If the internet was a Hans Christian Anderson story, then Tumblr would be a beautiful, pubescent world of elf-like teenagers all worshipping Olivia Bee. I don’t know what you were doing when you were eleven years old, but Olivia was taking photos that a lot of photographers in their twenties couldn’t even take now – so much so that she’s grabbed the attention of, and has worked for, big dogs Nike and Converse. We caught up with the now 17-year-old queen of the super-young and incredibly-talented and asked her about her very enviable commissions, the importance of freedom, and what it’s like to be a photography sensation.
Do you remember taking your first photograph?
I don’t necessarily remember when I took my first photograph, but there was a moment when I was about eight and I was messing around with my dad’s digital camera from work. I remember taking a picture of some trees or a swingset or something stupid, and just found joy in it, capturing a moment.
It looks like you use film, do you ever use digital?
I use both film and digital, but mainly film for personal work. It lends itself to memory more, it’s tangible, nostalgic, special. Digital is more practical, yes, but, damn. Film is magical.
Do you have a favourite camera?
The Olympus OM-1 and the Olympus OM-10 are both killer.
Photographer Bill Cunningham thinks of his camera as a pen, as something to take notes with, do you agree with this sentiment?
Yes, definitely. It’s like jotting down a real live moment. It’s more direct than a pen though, there really isn’t much of a middleman.
You started taking photographs very young, and have continued to take them during a very transitional period of your life. What differences have you noticed between your early and current work?
My early work is very focused on fashion, lots of pretty girls in pretty dresses in pretty settings. My more recent work is about capturing parts of life that make it special/nostalgic/amazing/perfect/intense. It’s about being raw. It’s about keeping it real.
How important are your friends in your work?
My work is a direct anecdote of my life, and therefore everything in my life is very important in my work. And friends are incredibly important in my life. They teach me, over and over, what it’s like to be a kid.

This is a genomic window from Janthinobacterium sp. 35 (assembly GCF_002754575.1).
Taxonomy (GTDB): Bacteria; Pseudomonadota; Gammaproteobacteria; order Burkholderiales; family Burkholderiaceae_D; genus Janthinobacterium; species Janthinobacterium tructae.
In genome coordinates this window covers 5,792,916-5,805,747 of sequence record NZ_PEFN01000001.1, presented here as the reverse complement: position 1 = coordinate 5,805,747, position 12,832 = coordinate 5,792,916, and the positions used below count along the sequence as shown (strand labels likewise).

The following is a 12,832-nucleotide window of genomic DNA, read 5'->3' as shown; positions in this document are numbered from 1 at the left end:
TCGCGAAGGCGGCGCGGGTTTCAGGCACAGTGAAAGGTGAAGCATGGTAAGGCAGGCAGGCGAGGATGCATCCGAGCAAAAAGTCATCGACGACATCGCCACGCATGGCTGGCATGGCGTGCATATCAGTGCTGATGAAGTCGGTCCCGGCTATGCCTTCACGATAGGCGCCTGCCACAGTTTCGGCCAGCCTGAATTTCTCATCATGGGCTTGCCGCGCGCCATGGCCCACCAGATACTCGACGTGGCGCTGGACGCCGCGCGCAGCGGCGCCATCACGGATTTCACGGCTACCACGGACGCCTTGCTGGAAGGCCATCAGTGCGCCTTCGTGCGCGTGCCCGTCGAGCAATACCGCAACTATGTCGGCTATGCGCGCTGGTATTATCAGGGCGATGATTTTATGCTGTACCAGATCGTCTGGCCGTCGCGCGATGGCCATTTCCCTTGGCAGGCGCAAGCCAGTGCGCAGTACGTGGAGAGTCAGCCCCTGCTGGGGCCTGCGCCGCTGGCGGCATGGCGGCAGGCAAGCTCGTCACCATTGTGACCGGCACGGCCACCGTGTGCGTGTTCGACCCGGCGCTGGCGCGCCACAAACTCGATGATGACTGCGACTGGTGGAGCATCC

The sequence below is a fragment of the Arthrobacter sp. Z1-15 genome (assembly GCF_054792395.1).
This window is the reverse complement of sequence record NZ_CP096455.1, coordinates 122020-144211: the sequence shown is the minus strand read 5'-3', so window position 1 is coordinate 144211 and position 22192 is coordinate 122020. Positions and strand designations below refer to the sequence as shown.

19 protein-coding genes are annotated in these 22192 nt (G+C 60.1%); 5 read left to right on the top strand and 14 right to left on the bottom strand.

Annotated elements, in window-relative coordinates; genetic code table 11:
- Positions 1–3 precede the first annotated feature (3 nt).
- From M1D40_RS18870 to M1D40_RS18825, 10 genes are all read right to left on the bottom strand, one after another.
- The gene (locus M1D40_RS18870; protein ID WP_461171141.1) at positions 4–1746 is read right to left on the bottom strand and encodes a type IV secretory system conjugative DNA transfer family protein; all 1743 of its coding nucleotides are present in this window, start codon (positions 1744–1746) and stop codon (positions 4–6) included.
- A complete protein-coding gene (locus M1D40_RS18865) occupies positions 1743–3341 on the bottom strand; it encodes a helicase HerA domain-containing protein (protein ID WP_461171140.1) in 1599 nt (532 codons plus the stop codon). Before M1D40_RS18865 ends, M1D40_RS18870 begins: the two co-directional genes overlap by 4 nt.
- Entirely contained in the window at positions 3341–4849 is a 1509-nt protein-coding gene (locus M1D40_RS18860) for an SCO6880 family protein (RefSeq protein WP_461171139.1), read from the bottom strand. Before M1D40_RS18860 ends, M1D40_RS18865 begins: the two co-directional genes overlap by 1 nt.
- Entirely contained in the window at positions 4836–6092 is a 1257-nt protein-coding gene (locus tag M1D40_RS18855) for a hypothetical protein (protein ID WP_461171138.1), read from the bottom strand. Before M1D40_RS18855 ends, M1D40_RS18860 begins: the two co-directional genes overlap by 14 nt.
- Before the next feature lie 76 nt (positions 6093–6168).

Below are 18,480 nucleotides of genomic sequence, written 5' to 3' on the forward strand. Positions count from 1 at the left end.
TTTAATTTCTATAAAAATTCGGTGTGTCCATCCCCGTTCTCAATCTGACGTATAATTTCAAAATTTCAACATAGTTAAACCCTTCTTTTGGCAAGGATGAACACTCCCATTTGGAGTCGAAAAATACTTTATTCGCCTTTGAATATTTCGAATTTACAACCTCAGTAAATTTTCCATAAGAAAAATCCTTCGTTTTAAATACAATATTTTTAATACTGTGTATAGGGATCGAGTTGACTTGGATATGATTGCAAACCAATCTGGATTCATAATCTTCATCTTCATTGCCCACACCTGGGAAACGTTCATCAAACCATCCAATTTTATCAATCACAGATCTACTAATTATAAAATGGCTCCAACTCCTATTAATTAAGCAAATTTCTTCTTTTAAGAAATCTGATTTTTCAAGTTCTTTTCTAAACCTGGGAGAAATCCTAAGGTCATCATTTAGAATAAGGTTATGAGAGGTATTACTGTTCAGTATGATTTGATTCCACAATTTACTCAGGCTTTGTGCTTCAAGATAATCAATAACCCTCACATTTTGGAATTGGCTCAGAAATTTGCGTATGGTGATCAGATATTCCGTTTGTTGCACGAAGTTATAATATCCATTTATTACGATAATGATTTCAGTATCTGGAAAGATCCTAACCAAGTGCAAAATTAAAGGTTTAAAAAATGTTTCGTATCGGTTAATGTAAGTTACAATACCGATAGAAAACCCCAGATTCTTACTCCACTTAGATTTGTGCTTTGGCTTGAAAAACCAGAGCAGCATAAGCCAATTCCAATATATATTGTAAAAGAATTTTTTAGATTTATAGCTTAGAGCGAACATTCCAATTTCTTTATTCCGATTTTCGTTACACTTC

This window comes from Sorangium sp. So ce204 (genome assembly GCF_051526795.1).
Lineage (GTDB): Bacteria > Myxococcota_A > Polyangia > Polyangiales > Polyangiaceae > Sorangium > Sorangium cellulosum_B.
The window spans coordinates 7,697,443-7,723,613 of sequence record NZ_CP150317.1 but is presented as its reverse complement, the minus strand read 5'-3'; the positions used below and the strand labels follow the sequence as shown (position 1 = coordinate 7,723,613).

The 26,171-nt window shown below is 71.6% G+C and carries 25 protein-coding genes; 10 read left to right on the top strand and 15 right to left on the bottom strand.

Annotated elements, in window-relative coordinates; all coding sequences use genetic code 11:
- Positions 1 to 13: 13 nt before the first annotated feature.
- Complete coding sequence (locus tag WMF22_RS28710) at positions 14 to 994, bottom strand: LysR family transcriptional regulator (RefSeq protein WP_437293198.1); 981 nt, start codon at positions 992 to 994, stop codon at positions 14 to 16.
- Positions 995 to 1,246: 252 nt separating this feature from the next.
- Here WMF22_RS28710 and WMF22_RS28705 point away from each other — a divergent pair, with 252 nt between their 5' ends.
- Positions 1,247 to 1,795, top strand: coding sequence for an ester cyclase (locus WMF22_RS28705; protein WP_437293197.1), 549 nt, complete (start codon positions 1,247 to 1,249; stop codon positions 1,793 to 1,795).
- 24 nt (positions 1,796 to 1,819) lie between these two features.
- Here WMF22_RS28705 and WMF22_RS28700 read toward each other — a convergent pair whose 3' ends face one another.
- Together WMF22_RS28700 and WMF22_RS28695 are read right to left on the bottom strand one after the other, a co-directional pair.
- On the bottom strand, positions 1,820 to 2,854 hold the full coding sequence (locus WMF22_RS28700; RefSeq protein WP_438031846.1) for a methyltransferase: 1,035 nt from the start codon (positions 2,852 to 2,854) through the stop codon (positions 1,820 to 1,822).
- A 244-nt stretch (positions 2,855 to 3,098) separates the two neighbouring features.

The internet is saturated with some relatively amateur yet brilliant photography, do you take inspiration from other photographers online?
Definitely. The internet is cool because anyone can have a voice. There are some real treasures around here.
You have been involved in a lot of high-end campaigns (Nike, Converse etc.) how do you feel when they approach you, and how much creative freedom are you granted within the brief?
I feel very honored. My age has sometimes been a barrier, and when it doesn’t have to be, that really feels great. I always learn so much when I shoot professionally, and I think that I take home a lot of those lessons, and apply them to my personal work. Typically I am given a lot of freedom. My work is really about being candid and having fun and catching real moments! And lucky for me, that’s what I’m usually hired for.
And finally, If you could take one person’s portrait living or dead, who would it be?
Julian Casablancas, from the Strokes, circa 2002.
- American Studies: Jeremy Liebman unpacks his father’s photography archive
- Christian Pardini's Studio Flat creates neat type-based posters, postcards and identity design
- Lynnie Zulu decorates her exotic characters in punchy hues and patterns
- Production Type and Large’s confident and consistent designs for electronic music mag Trax
- Mark Manzi makes a spectacle of spectators at the Queen’s 90th Birthday
- New work from Supermundane show Everything Connects
- Don't Hug Me I'm Scared - an exclusive interview with Duck, Red Guy and Yellow Guy
- The Imperfection Booklets by O.OO explain the nuances of Risograph printing
- Reactions to the referendum and our weekly Best of the Web
- Babak Ganjei paints 90s sitcom sitting rooms. But which one's which?
- Pop, subcultures and the future of graphic design: an interview with Experimental Jetset
- Oliver Curtis photographs the world’s most famous monuments, the wrong way round